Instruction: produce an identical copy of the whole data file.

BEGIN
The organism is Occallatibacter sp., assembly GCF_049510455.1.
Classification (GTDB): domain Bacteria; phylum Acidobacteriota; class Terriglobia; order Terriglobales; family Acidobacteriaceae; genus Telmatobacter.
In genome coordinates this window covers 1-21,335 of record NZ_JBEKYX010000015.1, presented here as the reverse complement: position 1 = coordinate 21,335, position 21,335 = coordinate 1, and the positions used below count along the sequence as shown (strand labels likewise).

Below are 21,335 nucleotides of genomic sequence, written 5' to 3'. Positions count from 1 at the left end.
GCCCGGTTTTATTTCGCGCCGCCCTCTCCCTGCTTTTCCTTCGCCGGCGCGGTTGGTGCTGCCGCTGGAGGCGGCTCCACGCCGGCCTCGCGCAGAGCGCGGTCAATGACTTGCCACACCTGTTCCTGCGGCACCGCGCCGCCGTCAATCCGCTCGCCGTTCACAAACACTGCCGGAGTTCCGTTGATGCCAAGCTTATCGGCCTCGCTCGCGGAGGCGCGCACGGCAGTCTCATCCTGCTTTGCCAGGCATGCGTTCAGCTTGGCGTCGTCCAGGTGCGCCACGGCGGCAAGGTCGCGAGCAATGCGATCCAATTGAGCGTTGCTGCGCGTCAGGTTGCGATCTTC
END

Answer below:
The organism is Occallatibacter sp., assembly GCF_049510455.1.
Classification (GTDB): domain Bacteria; phylum Acidobacteriota; class Terriglobia; order Terriglobales; family Acidobacteriaceae; genus Telmatobacter.
In genome coordinates this window covers 1-21,335 of record NZ_JBEKYX010000015.1, presented here as the reverse complement: position 1 = coordinate 21,335, position 21,335 = coordinate 1, and the positions used below count along the sequence as shown (strand labels likewise).

Below are 21,335 nucleotides of genomic sequence, written 5' to 3'. Positions count from 1 at the left end.
GCCCGGTTTTATTTCGCGCCGCCCTCTCCCTGCTTTTCCTTCGCCGGCGCGGTTGGTGCTGCCGCTGGAGGCGGCTCCACGCCGGCCTCGCGCAGAGCGCGGTCAATGACTTGCCACACCTGTTCCTGCGGCACCGCGCCGCCGTCAATCCGCTCGCCGTTCACAAACACTGCCGGAGTTCCGTTGATGCCAAGCTTATCGGCCTCGCTCGCGGAGGCGCGCACGGCAGTCTCATCCTGCTTTGCCAGGCATGCGTTCAGCTTGGCGTCGTCCAGGTGCGCCACGGCGGCAAGGTCGCGAGCAATGCGATCCAATTGAGCGTTGCTGCGCGTCAGGTTGCGATCTTC